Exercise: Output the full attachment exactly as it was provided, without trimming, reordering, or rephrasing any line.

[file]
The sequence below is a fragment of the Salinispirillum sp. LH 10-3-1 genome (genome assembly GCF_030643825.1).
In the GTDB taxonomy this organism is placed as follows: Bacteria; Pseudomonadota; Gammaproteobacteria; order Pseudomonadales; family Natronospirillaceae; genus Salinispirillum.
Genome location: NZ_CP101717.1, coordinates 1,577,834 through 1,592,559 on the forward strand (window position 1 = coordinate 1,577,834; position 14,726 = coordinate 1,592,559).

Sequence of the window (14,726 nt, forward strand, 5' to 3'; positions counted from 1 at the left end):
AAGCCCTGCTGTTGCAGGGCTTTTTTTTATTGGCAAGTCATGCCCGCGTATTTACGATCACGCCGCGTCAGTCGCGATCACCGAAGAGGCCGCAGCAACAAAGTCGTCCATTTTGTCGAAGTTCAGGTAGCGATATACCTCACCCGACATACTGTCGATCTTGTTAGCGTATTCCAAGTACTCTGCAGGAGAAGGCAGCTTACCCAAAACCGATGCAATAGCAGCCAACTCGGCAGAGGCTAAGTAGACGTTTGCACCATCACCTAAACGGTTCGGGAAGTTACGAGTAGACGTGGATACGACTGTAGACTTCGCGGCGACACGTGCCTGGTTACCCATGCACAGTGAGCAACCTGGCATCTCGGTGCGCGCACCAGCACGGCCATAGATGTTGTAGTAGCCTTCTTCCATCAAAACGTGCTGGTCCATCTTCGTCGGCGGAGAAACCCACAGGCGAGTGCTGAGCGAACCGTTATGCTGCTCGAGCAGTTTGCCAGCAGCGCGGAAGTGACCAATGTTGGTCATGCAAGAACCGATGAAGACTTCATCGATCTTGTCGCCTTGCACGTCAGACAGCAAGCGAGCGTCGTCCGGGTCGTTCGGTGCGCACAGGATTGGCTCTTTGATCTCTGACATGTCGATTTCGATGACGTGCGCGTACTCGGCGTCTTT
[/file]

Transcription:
The sequence below is a fragment of the Salinispirillum sp. LH 10-3-1 genome (genome assembly GCF_030643825.1).
In the GTDB taxonomy this organism is placed as follows: Bacteria; Pseudomonadota; Gammaproteobacteria; order Pseudomonadales; family Natronospirillaceae; genus Salinispirillum.
Genome location: NZ_CP101717.1, coordinates 1,577,834 through 1,592,559 on the forward strand (window position 1 = coordinate 1,577,834; position 14,726 = coordinate 1,592,559).

Sequence of the window (14,726 nt, forward strand, 5' to 3'; positions counted from 1 at the left end):
AAGCCCTGCTGTTGCAGGGCTTTTTTTTATTGGCAAGTCATGCCCGCGTATTTACGATCACGCCGCGTCAGTCGCGATCACCGAAGAGGCCGCAGCAACAAAGTCGTCCATTTTGTCGAAGTTCAGGTAGCGATATACCTCACCCGACATACTGTCGATCTTGTTAGCGTATTCCAAGTACTCTGCAGGAGAAGGCAGCTTACCCAAAACCGATGCAATAGCAGCCAACTCGGCAGAGGCTAAGTAGACGTTTGCACCATCACCTAAACGGTTCGGGAAGTTACGAGTAGACGTGGATACGACTGTAGACTTCGCGGCGACACGTGCCTGGTTACCCATGCACAGTGAGCAACCTGGCATCTCGGTGCGCGCACCAGCACGGCCATAGATGTTGTAGTAGCCTTCTTCCATCAAAACGTGCTGGTCCATCTTCGTCGGCGGAGAAACCCACAGGCGAGTGCTGAGCGAACCGTTATGCTGCTCGAGCAGTTTGCCAGCAGCGCGGAAGTGACCAATGTTGGTCATGCAAGAACCGATGAAGACTTCATCGATCTTGTCGCCTTGCACGTCAGACAGCAAGCGAGCGTCGTCCGGGTCGTTCGGTGCGCACAGGATTGGCTCTTTGATCTCTGACATGTCGATTTCGATGACGTGCGCGTACTCGGCGTCTTT